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Infiltration Testing: Low-impact development fact sheet

One of the first steps in siting a low-impact development facility is infiltration testing. Infiltration tests estimate the rate at which runoff will infiltrate, or pass through, native soil. An infiltration test, in essence, ...

Derek Godwin | Aug 2018 | OSU Extension Catalog

Vegetated Roofs: Low-impact development fact sheet

Growing a garden on your roof is an attractive alternative building method, but there's a lot to know before you start hauling soil to the top floor. Learn how vegetated roofs, also known as "green" roofs, can play an elevated role in the low-impact development landscape.

Derek Godwin | May 2018 | OSU Extension Catalog

Selecting Native Plants for Home Landscapes in Central Oregon

If planted in a suitable habitat, native plants are well adapted to Central Oregon soils and climate. When grown in the right conditions, native plants experience less environmental, insect, and disease damage than nonnative plants.

Amy Jo Detweiler | May 2008 | OSU Extension Catalog

Porous Pavement: Low-impact development fact sheet

Porous pavement allows runoff to move through the surface and into the soil beneath, reducing the volume of stormwater. Learn about porous asphalt, pervious concrete, permeable pavers and flexible paving systems and how each ...

Derek Godwin | Jun 2018 | OSU Extension Catalog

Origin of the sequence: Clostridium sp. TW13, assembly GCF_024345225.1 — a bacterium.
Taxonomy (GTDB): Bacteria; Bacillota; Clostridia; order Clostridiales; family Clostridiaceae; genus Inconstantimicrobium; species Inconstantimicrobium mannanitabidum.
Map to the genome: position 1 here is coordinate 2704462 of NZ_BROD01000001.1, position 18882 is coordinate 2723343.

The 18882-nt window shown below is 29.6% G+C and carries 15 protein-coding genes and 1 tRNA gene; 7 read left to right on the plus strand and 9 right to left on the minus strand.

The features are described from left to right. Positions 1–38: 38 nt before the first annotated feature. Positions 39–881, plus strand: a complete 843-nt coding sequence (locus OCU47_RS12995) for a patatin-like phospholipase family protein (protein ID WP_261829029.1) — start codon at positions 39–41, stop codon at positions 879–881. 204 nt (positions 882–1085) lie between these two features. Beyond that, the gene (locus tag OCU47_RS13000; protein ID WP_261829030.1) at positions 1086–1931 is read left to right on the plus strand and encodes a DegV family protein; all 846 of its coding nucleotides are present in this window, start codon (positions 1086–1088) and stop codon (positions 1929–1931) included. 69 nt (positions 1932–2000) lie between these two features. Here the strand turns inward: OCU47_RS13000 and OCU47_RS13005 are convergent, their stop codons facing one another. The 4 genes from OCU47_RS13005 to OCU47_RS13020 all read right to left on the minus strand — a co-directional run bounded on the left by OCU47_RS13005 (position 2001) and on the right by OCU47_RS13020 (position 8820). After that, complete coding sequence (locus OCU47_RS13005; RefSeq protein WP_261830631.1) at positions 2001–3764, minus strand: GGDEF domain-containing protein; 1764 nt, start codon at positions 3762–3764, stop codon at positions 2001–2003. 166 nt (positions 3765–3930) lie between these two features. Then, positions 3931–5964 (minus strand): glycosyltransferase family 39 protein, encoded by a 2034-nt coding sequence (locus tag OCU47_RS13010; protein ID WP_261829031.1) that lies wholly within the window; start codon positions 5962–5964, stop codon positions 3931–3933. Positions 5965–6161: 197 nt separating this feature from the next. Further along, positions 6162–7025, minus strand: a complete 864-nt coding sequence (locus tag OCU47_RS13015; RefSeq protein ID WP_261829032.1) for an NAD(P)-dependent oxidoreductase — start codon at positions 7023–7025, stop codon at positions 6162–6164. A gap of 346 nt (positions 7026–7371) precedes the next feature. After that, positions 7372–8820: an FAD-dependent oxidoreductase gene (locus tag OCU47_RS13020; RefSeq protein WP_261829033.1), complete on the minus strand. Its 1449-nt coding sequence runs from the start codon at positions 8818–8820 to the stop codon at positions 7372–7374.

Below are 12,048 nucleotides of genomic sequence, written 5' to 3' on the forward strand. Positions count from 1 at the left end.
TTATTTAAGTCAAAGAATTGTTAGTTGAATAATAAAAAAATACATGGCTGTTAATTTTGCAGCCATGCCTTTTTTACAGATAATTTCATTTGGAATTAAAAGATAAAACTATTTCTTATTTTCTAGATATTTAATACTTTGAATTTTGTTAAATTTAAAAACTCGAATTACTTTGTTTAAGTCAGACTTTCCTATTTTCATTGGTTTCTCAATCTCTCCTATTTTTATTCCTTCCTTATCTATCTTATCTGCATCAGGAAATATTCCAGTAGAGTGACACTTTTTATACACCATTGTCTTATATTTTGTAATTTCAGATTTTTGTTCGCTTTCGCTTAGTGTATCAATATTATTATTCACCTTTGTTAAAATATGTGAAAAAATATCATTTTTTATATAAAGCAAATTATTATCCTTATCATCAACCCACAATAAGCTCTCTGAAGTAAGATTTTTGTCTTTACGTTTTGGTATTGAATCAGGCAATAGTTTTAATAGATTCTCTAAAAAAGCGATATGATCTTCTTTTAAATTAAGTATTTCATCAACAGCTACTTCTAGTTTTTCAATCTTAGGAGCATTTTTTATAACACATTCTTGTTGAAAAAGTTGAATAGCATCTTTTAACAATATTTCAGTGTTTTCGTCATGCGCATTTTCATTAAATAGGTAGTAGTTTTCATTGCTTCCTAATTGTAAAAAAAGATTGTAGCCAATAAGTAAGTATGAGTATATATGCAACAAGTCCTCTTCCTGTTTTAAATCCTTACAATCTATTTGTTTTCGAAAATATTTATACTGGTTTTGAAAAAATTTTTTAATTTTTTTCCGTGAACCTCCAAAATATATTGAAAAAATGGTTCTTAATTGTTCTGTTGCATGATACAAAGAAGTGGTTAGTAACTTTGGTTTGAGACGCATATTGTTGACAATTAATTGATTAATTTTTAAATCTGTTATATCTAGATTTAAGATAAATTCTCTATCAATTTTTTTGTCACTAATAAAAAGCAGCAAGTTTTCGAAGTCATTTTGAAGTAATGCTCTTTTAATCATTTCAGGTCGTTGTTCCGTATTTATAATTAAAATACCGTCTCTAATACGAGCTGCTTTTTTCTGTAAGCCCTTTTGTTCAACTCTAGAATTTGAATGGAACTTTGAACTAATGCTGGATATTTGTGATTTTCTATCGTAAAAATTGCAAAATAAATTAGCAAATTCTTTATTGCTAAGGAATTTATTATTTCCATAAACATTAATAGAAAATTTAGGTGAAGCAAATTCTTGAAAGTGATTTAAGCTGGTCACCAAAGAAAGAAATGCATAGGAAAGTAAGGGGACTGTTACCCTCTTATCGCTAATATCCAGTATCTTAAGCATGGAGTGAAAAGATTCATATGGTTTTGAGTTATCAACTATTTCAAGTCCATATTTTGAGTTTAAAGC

We want to go native, can you help with plant selection?

Q: We are building our home and have disturbed the natural area in order to do so. We want to landscape as natural as possible with native species and would like to know where to find assistance in plant selections and ...

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Are there insect issues with birch trees?

Q: Is it true that white paper birch in the Willamette Valley have been infested with insect like beetle? I wanted to plant one this spring and my yard maintenance service told me I should consider a different type due to the insect problem.

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I want to go native. Can I get support for project Lawn-B-Gawn?

Q: We are considering removing our front lawn and putting in drought tolerant, native plants to reduce our water use and lower maintenance. where can we find support and advice to do this?

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I need a native alternative to my lawn. Any ideas?

Q: I find what I enjoy to be contrary to what most people enjoy... a flat green grass lawn. However, I am uncertain what to do as a do-it-your-self, low-maintenance, native alternative. so I'm currently researching things like ...

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Native plants for Yamhill County

Information about various plants native to Yamhill County.

Linda R. McMahan | Jan 2010 | Article